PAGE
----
As mentioned above, some ARM loans run the risk of negative amortization, in which the loan's principal balance is increasing rather than decreasing.
Negative amortization occurs whenever the monthly payments are not enough to cover the interest due on the debt. Unless the loan explicitly waives this unpaid interest, that deficit amount is added to the principal balance.
This unfavorable situation is a regular byproduct of ARM loans with payment caps. Often, the payment caps so limit the payment adjustment that the new payment calculation is not enough to cover the interest due on the loan. Worse yet, as unpaid interest is added to the principal balance, the borrower will be charged interest on the unpaid interest.
Because this situation could lead to endlessly increasing principal balances, ARM loans with payment caps usually also contain principal caps, as a protection against negative amortization. Principal caps still allow negative amortization to increase the principal balance, but sets limits on how high the principal may increase. Most principal caps limit negative amortization increases to 125% of the original loan balance. Thus, an ARM loan with negative amortization and an original balance of $100,000, can have its principal increase to $125,000. Any unpaid interest after that limit is reached is usually waived by the lender.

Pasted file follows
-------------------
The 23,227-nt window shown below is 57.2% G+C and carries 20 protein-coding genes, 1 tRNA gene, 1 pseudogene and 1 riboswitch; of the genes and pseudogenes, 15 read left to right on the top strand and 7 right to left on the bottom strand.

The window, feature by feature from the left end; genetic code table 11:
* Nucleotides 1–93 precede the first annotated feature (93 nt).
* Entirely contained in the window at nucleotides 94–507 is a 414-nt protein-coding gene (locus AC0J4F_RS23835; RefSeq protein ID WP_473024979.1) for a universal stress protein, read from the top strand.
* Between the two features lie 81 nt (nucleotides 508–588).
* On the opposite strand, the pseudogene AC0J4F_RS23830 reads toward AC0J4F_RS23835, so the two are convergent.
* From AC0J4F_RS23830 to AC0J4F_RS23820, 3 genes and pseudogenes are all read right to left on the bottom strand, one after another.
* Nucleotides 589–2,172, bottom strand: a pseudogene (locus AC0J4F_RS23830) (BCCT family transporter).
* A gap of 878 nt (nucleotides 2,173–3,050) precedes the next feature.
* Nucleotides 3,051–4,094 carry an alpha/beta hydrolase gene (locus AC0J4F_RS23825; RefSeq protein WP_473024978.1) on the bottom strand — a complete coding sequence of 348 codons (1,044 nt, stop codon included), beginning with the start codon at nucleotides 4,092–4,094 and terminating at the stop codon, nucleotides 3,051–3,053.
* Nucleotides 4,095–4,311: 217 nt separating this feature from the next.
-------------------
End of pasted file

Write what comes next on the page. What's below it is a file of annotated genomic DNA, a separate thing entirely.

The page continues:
It would seem apparent that negative amortization is undesirable. But ARM loans with payment caps and negative amortization are still prevalent, because they usually offer very low start rates. For borrowers who intend to keep a loan for only a year or so--even though the loan is amortized for 30 years--these loans could be wise investments.
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